Nationwide Insurance lost a little bit of visibility at the track when a concussion sidelined Dale Earnhardt Jr. last season.
It will try to create buzz now that he is returning, but it started spending money to create that buzz even before it knew if the sport's most popular driver would race next month at the Daytona 500.
The company has created a six-part series it will push on social channels that focuses on Earnhardt's return. The first 180-second episode airs Tuesday night, with 90-second episodes each of the following Tuesdays leading up to the Daytona 500.
Earnhardt tested in December and was cleared to race in Daytona. But the series was filmed primarily over two days in late November, a couple of weeks before Earnhardt's test.
The series is called "Unfinished Business," using the phrase both team owner Rick Hendrick and Earnhardt used when discussing why Earnhardt would return to racing.
Nationwide's director of sports marketing, Jim McCoy, said the company expects Earnhardt fans to be hungry for Earnhardt content amid his return, and he hopes this series satiates some of that. The company has close to a six-figure budget for production and promotion, McCoy said.
It was a little bit of a gamble, pouring money into a production knowing that if Earnhardt's test didn't go well, the series could have little impact.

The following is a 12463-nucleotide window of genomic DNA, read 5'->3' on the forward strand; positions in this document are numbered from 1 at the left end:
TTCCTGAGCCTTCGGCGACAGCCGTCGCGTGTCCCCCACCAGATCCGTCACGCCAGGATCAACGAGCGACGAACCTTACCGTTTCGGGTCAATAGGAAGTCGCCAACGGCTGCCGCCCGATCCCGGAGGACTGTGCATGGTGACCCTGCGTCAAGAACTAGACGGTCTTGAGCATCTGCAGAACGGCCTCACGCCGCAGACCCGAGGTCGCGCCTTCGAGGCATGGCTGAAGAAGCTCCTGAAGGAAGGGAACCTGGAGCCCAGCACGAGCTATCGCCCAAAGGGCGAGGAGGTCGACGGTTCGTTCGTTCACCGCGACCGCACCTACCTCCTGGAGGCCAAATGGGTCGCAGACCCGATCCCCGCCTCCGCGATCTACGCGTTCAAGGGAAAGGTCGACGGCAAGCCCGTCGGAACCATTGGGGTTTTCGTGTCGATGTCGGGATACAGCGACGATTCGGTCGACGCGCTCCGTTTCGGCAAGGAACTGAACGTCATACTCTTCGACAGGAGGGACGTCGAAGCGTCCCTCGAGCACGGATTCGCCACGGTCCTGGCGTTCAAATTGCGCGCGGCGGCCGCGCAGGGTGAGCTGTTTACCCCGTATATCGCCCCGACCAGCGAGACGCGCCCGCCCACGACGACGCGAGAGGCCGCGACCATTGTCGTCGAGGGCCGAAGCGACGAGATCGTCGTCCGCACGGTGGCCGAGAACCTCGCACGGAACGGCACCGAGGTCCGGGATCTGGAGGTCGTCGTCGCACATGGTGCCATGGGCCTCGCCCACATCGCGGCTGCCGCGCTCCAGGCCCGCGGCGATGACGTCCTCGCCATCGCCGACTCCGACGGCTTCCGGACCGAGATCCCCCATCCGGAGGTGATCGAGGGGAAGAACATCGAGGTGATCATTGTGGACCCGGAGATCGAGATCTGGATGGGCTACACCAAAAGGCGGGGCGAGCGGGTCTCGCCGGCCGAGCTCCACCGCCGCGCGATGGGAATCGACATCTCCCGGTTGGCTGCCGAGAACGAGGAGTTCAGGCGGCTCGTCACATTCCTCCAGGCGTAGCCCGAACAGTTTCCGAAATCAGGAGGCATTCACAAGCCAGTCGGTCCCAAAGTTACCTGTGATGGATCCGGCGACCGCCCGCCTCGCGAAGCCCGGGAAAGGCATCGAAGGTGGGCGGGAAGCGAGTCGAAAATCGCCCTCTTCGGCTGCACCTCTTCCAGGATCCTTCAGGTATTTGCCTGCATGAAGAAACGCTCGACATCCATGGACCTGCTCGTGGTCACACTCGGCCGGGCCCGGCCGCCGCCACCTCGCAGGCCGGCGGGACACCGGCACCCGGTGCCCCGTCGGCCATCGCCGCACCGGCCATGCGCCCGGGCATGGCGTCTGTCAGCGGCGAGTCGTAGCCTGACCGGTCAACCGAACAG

"We were hopeful it would go the direction that it did," McCoy said. "We did a lot of scenario planning if he wouldn't be ready for Daytona.
"Either way, we were going to be sponsoring a car in the Daytona 500, and with all the excitement and all the attention that race has to start the season, and we wanted to make sure our program was represented with great content."
"We saw a slight softening [in our return] last year, but Hendrick did a lot to help with Jeff in the seat, and Alex and the team overdelivering, and even Dale in all of his capacity outside the car helping us make sure we held on to our value," McCoy said. "But it's great to have Dale back in the seat."
Nationwide had a relationship with Earnhardt before it signed to sponsor his car, and McCoy said the company did not pressure him to return.
"All along, it was always Dale's health first," McCoy said. "We have been a partner with him for a long time. ... We just made sure we were aware of what was going on and had contingencies."
This is the first time that Nationwide has done a video series focused on one of its athletes.
"We would always do some type of new content around the Daytona 500 knowing how much interest piques in the sport during that couple of weeks window," McCoy said.
"But I would say, knowing that there is the added element of him back in the car and just the overall energy and excitement, we definitely wanted to do more than maybe we probably would have to take full advantage of that wave of excitement for the fans and just the general interest in coming back."